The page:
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I - Multiscale Modeling of Grain Boundary Dynamics, Grain Growth and Polycrystal Plasticity


Elizabeth A Holm
(Carnegie Mellon University, USA)
David J. Srolovitz
(University of Pennsylvania, USA)
Fadi Abdeljawad
(Sandia National Laboratories, USA)


The response of polycrystalline materials to various external stimuli, such as mechanical, thermal, and radiation is greatly influenced by grain boundaries (GBs). The role of GBs becomes even more pronounced as the average feature size (i.e., grain size) is reduced into the nanoscale. Here, the challenge is to fundamentally understand how local properties at the atomic scale affect processes and phenomena on large ones (i.e., structure-process-property linkages). How does bonding and crystallography affect grain boundary properties (energy, mobility, defect source/sink efficiency, etc.)? How can we account for anisotropy in GB behavior? How do the differences in grain boundary mobility, energetics, diffusivities affect the evolution of crystallographic texture? How do the distributions of grain boundaries in a material affect its properties? What role do GB triple junctions play in the behavior of GBs and in microstructure evolution? How can the answers to these types of questions be exploited in material design to achieve targeted properties and performance? This symposium is designed to facilitate discussion of these issues and, especially, to address how we can make these scale transitions in a manner that retains the appropriate understanding from the lower levels. Topics of interest include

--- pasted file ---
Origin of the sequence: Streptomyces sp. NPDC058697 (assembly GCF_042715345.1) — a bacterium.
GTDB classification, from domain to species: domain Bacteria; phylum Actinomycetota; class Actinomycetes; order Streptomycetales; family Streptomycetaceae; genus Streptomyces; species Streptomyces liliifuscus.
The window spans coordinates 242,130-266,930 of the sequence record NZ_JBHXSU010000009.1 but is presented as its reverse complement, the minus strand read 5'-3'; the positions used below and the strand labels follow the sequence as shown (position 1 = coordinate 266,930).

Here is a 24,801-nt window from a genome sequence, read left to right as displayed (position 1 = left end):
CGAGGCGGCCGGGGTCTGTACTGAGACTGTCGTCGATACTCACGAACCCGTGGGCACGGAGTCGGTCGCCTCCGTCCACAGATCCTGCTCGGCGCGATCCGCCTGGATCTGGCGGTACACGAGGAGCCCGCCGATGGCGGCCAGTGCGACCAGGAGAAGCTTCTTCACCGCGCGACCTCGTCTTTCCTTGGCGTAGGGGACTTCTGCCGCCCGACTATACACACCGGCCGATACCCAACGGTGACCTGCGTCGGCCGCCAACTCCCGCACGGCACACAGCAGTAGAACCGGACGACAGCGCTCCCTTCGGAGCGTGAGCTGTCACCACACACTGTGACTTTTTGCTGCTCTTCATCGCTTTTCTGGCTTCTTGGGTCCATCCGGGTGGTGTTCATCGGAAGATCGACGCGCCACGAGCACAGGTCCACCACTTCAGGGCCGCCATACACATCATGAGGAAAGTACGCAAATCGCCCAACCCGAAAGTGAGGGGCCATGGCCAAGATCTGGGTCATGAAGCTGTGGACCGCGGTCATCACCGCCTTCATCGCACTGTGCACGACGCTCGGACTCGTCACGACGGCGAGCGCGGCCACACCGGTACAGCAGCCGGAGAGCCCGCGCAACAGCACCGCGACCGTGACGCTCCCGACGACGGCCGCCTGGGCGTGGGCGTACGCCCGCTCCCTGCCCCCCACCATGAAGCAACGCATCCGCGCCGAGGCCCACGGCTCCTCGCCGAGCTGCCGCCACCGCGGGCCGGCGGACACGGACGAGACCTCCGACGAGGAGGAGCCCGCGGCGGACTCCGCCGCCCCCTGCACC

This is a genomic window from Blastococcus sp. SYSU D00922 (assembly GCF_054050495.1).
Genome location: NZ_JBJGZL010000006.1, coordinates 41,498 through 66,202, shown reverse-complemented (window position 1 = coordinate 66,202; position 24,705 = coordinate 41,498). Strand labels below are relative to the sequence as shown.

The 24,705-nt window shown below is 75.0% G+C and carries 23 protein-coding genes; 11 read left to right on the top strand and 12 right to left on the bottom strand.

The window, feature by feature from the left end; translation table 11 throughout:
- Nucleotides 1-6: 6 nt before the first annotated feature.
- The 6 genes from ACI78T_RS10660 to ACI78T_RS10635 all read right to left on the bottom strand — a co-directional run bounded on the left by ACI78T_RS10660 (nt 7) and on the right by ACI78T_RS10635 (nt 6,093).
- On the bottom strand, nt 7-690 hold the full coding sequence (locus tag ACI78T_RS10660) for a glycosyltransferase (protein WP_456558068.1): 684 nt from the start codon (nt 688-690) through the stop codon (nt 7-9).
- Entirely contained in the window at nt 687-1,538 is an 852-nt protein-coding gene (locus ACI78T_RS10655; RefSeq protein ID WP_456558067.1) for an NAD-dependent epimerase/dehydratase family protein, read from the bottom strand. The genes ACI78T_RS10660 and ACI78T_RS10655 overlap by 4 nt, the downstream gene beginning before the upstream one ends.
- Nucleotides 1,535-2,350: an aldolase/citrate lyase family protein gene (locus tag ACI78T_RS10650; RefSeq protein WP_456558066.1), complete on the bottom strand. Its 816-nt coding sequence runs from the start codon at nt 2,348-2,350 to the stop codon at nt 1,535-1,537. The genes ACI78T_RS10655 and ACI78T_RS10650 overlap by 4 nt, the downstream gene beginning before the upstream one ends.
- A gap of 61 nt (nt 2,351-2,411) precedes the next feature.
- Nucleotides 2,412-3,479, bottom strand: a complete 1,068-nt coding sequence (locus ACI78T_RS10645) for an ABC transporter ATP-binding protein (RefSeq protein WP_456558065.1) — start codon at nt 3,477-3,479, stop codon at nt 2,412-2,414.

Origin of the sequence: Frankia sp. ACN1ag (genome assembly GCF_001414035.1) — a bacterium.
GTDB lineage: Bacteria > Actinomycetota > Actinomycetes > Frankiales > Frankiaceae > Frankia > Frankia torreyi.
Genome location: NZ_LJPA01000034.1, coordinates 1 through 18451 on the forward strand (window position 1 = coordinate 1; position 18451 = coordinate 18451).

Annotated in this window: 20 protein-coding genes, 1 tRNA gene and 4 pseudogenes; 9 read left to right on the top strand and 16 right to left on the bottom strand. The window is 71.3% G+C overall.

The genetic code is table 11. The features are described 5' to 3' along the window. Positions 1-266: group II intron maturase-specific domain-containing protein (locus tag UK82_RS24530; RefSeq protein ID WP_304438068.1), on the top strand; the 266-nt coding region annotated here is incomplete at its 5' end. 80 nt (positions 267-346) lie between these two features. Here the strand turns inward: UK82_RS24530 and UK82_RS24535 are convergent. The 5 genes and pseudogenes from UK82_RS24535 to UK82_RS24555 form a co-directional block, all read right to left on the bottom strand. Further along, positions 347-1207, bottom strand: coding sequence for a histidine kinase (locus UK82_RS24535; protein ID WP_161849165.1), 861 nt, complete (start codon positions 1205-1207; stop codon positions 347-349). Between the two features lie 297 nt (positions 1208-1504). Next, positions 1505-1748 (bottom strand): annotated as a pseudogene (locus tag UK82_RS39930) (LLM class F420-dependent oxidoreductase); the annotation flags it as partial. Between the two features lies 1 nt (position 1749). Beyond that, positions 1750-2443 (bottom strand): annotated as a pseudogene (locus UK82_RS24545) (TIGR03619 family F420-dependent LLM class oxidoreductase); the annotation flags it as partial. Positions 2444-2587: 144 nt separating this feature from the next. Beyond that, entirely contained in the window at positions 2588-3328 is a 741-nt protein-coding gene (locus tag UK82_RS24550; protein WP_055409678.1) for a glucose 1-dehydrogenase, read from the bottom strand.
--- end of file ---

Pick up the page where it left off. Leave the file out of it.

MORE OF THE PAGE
• GB dynamical behavior (e.g., mobility, shear coupling, roughening) - from atomistic and mesoscopic perspectives
  • GB migration mechanism sensitive GB equations of motion
  • Polycrystal microstructure evolution
  • GB phase transitions
  • GB solute segregation
  • Point defected-mediated GB processes (e.g., Kirkendall, sintering)
  • GB effects on radiation damage (e.g., point defect sink behavior)
  • Thermal resistance (Kapitza) across GBs (two-temperature models, etc.)

Materials of interest include metals, ceramics, and semiconductors

Invited speakers